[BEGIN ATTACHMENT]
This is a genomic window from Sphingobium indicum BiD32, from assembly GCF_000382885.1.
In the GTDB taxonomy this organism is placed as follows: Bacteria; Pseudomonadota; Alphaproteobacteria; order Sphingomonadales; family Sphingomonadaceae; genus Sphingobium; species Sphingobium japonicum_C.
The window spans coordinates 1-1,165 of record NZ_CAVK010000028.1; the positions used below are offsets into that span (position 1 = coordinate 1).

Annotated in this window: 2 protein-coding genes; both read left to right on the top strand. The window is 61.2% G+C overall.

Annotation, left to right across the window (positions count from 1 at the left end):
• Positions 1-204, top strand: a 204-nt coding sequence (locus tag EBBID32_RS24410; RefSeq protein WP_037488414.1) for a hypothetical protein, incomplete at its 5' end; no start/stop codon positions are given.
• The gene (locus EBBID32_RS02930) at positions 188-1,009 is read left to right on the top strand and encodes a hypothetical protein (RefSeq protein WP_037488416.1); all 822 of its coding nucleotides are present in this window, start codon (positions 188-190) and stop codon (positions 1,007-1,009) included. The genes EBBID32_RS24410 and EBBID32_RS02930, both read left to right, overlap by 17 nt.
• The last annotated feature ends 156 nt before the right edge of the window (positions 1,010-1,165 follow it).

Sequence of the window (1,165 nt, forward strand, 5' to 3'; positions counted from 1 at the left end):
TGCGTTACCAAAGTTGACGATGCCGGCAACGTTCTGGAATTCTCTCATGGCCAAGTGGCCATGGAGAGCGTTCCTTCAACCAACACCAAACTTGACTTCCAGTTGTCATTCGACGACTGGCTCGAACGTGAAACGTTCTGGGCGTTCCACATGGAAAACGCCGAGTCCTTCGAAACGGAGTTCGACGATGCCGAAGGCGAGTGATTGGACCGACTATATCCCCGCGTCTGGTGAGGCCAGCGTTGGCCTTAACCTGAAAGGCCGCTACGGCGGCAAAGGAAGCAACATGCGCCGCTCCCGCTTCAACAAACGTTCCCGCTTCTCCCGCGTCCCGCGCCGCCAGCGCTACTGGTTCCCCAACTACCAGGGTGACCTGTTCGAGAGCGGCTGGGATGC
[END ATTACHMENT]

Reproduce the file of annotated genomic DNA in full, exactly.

This is a genomic window from Sphingobium indicum BiD32, from assembly GCF_000382885.1.
In the GTDB taxonomy this organism is placed as follows: Bacteria; Pseudomonadota; Alphaproteobacteria; order Sphingomonadales; family Sphingomonadaceae; genus Sphingobium; species Sphingobium japonicum_C.
The window spans coordinates 1-1,165 of record NZ_CAVK010000028.1; the positions used below are offsets into that span (position 1 = coordinate 1).

Annotated in this window: 2 protein-coding genes; both read left to right on the top strand. The window is 61.2% G+C overall.

Annotation, left to right across the window (positions count from 1 at the left end):
• Positions 1-204, top strand: a 204-nt coding sequence (locus tag EBBID32_RS24410; RefSeq protein WP_037488414.1) for a hypothetical protein, incomplete at its 5' end; no start/stop codon positions are given.
• The gene (locus EBBID32_RS02930) at positions 188-1,009 is read left to right on the top strand and encodes a hypothetical protein (RefSeq protein WP_037488416.1); all 822 of its coding nucleotides are present in this window, start codon (positions 188-190) and stop codon (positions 1,007-1,009) included. The genes EBBID32_RS24410 and EBBID32_RS02930, both read left to right, overlap by 17 nt.
• The last annotated feature ends 156 nt before the right edge of the window (positions 1,010-1,165 follow it).

Sequence of the window (1,165 nt, forward strand, 5' to 3'; positions counted from 1 at the left end):
TGCGTTACCAAAGTTGACGATGCCGGCAACGTTCTGGAATTCTCTCATGGCCAAGTGGCCATGGAGAGCGTTCCTTCAACCAACACCAAACTTGACTTCCAGTTGTCATTCGACGACTGGCTCGAACGTGAAACGTTCTGGGCGTTCCACATGGAAAACGCCGAGTCCTTCGAAACGGAGTTCGACGATGCCGAAGGCGAGTGATTGGACCGACTATATCCCCGCGTCTGGTGAGGCCAGCGTTGGCCTTAACCTGAAAGGCCGCTACGGCGGCAAAGGAAGCAACATGCGCCGCTCCCGCTTCAACAAACGTTCCCGCTTCTCCCGCGTCCCGCGCCGCCAGCGCTACTGGTTCCCCAACTACCAGGGTGACCTGTTCGAGAGCGGCTGGGATGC